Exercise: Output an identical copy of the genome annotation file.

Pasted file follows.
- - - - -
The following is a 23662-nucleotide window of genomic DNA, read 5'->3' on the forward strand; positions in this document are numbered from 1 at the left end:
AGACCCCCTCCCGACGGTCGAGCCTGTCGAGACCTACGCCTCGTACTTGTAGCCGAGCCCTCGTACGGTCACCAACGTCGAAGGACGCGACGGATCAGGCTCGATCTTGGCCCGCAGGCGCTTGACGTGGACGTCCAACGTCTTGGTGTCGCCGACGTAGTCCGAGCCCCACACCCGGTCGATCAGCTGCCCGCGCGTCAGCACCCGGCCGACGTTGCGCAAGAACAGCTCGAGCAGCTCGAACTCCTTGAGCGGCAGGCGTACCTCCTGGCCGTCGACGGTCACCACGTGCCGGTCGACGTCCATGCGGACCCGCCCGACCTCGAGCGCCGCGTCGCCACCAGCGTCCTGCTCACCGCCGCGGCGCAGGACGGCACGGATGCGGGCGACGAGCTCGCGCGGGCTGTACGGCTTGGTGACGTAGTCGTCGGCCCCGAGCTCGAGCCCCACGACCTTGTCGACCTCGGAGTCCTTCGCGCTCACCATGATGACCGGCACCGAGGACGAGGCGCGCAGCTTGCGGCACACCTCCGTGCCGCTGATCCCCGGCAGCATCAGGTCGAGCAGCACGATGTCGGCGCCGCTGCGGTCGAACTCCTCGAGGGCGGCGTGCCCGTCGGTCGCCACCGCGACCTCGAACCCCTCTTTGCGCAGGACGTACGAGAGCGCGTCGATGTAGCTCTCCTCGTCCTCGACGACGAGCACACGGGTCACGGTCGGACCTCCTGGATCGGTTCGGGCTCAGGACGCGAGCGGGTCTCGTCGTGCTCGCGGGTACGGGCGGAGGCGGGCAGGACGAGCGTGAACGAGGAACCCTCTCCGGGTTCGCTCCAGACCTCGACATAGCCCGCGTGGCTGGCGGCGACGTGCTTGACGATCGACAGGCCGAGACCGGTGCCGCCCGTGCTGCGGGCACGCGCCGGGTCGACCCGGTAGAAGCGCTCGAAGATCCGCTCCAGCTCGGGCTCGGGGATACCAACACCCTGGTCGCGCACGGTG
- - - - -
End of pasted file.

The following is a 23662-nucleotide window of genomic DNA, read 5'->3' on the forward strand; positions in this document are numbered from 1 at the left end:
AGACCCCCTCCCGACGGTCGAGCCTGTCGAGACCTACGCCTCGTACTTGTAGCCGAGCCCTCGTACGGTCACCAACGTCGAAGGACGCGACGGATCAGGCTCGATCTTGGCCCGCAGGCGCTTGACGTGGACGTCCAACGTCTTGGTGTCGCCGACGTAGTCCGAGCCCCACACCCGGTCGATCAGCTGCCCGCGCGTCAGCACCCGGCCGACGTTGCGCAAGAACAGCTCGAGCAGCTCGAACTCCTTGAGCGGCAGGCGTACCTCCTGGCCGTCGACGGTCACCACGTGCCGGTCGACGTCCATGCGGACCCGCCCGACCTCGAGCGCCGCGTCGCCACCAGCGTCCTGCTCACCGCCGCGGCGCAGGACGGCACGGATGCGGGCGACGAGCTCGCGCGGGCTGTACGGCTTGGTGACGTAGTCGTCGGCCCCGAGCTCGAGCCCCACGACCTTGTCGACCTCGGAGTCCTTCGCGCTCACCATGATGACCGGCACCGAGGACGAGGCGCGCAGCTTGCGGCACACCTCCGTGCCGCTGATCCCCGGCAGCATCAGGTCGAGCAGCACGATGTCGGCGCCGCTGCGGTCGAACTCCTCGAGGGCGGCGTGCCCGTCGGTCGCCACCGCGACCTCGAACCCCTCTTTGCGCAGGACGTACGAGAGCGCGTCGATGTAGCTCTCCTCGTCCTCGACGACGAGCACACGGGTCACGGTCGGACCTCCTGGATCGGTTCGGGCTCAGGACGCGAGCGGGTCTCGTCGTGCTCGCGGGTACGGGCGGAGGCGGGCAGGACGAGCGTGAACGAGGAACCCTCTCCGGGTTCGCTCCAGACCTCGACATAGCCCGCGTGGCTGGCGGCGACGTGCTTGACGATCGACAGGCCGAGACCGGTGCCGCCCGTGCTGCGGGCACGCGCCGGGTCGACCCGGTAGAAGCGCTCGAAGATCCGCTCCAGCTCGGGCTCGGGGATACCAACACCCTGGTCGCGCACGGTG